Impact of changed positive and negative task-related brain activity on word-retrieval in aging

Meinzer, Marcus, Seeds, Lauren, Flaisch, Tobias, Harnish, Stacy, Cohen, Matt L., McGregor, Keith, Conway, Tim, Benjamin, Michelle and Crosson, Bruce (2012) Impact of changed positive and negative task-related brain activity on word-retrieval in aging. Neurobiology of Aging, 33 4: 656-669. doi:10.1016/j.neurobiolaging.2010.06.020

Author Meinzer, Marcus
Seeds, Lauren
Flaisch, Tobias
Harnish, Stacy
Cohen, Matt L.
McGregor, Keith
Conway, Tim
Benjamin, Michelle
Crosson, Bruce
Title Impact of changed positive and negative task-related brain activity on word-retrieval in aging
Journal name Neurobiology of Aging   Check publisher's open access policy
ISSN 0197-4580
Publication date 2012-04-01
Year available 2012
Sub-type Article (original research)
DOI 10.1016/j.neurobiolaging.2010.06.020
Volume 33
Issue 4
Start page 656
End page 669
Total pages 14
Place of publication Philadelphia, PA United States
Publisher Elsevier Inc.
Language eng
Formatted abstract
 Previous functional imaging studies that compared activity patterns in older and younger adults during nonlinguistic tasks found evidence for 2 phenomena: older participants usually show more pronounced task-related positive activity in the brain hemisphere that is not dominant for the task and less pronounced negative task-related activity in temporo-parietal and midline brain regions. The combined effects of these phenomena and the impact on word retrieval, however, have not yet been assessed. We used functional magnetic resonance imaging to explore task-related positive (active task > baseline) and negative activity (baseline > active task) during semantic and phonemic verbal fluency tasks. Increased right frontal positive activity during the semantic task and reduced negative activity in the right hemisphere during both tasks was associated with reduced performance in older subjects. No substantial relationship between changes in positive and negative activity was observed in the older participants, pointing toward 2 partially independent but potentially co-occurring processes. Underlying causes of the observed functional network inefficiency during word retrieval in older adults need to be determined in the future.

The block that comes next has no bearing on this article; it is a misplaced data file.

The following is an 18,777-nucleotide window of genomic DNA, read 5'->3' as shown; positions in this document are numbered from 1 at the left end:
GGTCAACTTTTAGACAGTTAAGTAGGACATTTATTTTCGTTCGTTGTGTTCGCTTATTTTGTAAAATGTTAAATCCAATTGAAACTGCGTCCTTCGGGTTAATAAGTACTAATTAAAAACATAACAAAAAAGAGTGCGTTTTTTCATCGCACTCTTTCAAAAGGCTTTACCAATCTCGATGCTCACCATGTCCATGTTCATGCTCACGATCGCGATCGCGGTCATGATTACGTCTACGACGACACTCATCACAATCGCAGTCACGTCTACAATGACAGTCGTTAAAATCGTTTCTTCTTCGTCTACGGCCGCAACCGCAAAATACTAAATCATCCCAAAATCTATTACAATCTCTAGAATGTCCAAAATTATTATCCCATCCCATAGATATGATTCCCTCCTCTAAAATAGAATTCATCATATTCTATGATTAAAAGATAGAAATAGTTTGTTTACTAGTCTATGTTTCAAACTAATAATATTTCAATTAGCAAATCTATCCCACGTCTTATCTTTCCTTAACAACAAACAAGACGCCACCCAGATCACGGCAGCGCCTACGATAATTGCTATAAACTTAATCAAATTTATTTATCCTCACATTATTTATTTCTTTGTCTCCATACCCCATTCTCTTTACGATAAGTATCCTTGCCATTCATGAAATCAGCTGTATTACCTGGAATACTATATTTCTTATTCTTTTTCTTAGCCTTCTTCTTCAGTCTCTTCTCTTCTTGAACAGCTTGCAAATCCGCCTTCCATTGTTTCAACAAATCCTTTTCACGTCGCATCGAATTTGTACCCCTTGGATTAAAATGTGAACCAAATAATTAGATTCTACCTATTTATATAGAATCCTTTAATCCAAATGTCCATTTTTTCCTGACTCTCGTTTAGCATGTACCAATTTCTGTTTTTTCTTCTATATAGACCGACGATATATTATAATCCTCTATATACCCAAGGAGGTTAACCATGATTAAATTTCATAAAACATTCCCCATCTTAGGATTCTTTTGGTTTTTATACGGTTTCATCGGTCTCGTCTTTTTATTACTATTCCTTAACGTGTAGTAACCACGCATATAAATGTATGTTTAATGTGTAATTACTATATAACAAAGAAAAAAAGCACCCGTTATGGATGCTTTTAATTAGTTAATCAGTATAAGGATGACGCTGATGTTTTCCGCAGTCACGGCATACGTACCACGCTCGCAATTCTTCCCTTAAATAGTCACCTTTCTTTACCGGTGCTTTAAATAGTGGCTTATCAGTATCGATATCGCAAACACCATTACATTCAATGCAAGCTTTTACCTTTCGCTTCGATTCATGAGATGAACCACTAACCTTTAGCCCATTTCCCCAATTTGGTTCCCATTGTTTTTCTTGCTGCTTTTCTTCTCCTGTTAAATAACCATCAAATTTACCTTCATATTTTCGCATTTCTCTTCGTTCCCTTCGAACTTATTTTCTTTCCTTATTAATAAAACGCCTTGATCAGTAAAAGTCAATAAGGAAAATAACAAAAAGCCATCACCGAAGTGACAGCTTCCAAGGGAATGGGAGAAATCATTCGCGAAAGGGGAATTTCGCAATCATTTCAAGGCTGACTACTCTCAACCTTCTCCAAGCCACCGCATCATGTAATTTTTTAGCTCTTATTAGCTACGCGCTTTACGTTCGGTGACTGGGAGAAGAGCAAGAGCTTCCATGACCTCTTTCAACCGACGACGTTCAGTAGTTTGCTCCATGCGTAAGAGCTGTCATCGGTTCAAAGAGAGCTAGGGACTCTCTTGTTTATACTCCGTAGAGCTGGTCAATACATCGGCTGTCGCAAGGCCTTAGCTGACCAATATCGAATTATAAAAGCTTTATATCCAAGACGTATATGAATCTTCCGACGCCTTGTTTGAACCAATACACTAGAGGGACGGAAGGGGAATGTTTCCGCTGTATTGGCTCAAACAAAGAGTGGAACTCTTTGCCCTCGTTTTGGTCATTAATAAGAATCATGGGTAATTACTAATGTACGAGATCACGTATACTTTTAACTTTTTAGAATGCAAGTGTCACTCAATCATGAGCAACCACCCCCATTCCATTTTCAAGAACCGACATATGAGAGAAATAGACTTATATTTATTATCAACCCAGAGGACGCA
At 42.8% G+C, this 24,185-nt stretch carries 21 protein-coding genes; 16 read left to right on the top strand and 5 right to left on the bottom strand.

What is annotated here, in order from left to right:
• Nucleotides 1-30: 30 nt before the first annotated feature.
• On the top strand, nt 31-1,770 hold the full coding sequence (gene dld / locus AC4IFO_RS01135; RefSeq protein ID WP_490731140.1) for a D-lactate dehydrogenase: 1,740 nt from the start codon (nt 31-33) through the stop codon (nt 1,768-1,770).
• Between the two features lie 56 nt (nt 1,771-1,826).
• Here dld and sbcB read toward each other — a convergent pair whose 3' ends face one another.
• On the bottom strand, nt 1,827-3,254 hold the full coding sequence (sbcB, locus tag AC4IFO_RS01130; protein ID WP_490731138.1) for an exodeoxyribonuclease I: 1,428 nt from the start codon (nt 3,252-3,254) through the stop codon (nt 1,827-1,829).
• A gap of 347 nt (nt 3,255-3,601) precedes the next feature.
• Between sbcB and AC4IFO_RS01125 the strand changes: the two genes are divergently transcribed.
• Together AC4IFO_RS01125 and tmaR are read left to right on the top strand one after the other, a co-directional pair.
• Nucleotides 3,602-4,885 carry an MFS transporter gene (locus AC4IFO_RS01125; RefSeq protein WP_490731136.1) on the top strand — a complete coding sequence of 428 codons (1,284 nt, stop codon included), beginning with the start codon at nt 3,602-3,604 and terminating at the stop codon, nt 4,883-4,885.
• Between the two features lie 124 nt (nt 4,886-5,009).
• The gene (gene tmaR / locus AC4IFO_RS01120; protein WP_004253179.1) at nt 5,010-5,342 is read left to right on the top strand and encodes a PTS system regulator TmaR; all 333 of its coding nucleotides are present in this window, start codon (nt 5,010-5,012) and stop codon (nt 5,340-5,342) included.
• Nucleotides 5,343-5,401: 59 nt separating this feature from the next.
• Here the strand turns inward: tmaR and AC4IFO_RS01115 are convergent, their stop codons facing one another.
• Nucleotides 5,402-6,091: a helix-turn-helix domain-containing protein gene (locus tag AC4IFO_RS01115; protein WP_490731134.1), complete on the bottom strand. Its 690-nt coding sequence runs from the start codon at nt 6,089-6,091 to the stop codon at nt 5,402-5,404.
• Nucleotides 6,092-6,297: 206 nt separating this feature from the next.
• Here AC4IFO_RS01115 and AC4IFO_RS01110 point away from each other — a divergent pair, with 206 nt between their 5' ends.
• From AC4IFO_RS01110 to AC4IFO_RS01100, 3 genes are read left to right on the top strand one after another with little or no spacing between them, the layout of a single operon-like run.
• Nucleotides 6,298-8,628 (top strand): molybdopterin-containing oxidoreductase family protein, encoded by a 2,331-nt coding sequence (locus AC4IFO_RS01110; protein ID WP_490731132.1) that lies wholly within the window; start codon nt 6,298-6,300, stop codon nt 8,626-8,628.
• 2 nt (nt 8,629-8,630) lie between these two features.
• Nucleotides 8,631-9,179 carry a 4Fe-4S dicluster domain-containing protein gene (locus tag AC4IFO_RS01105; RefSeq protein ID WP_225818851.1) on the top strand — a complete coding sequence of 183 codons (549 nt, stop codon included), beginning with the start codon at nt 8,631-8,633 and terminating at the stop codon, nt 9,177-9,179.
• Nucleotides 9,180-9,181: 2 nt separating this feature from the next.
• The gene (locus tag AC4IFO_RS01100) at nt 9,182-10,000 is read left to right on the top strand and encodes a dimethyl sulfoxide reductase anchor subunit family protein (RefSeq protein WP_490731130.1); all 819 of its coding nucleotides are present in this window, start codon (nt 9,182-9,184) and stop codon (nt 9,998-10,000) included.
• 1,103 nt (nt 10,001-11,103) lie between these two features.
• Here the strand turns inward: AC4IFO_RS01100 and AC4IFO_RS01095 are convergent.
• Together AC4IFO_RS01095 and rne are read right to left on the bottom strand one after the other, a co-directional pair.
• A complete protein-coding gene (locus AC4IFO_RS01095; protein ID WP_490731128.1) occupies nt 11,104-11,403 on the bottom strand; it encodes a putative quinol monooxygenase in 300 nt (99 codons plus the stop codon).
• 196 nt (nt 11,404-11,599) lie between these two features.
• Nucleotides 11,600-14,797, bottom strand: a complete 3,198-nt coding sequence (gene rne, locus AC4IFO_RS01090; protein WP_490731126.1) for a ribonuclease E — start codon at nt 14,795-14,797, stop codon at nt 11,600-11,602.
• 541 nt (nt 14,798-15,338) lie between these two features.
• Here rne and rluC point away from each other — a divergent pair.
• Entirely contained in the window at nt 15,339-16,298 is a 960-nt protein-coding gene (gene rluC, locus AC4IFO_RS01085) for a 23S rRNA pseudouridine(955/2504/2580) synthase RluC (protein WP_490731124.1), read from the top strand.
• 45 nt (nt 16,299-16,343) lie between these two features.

Keyword Functional magnetic resonance imaging
Language production
Verbal fluency
Default network
Age Related Changes
Alzheimers Disease
Q-Index Code C1
Q-Index Status Provisional Code
Institutional Status Non-UQ

Document type: Journal Article
Sub-type: Article (original research)
Collection: UQ Centre for Clinical Research Publications
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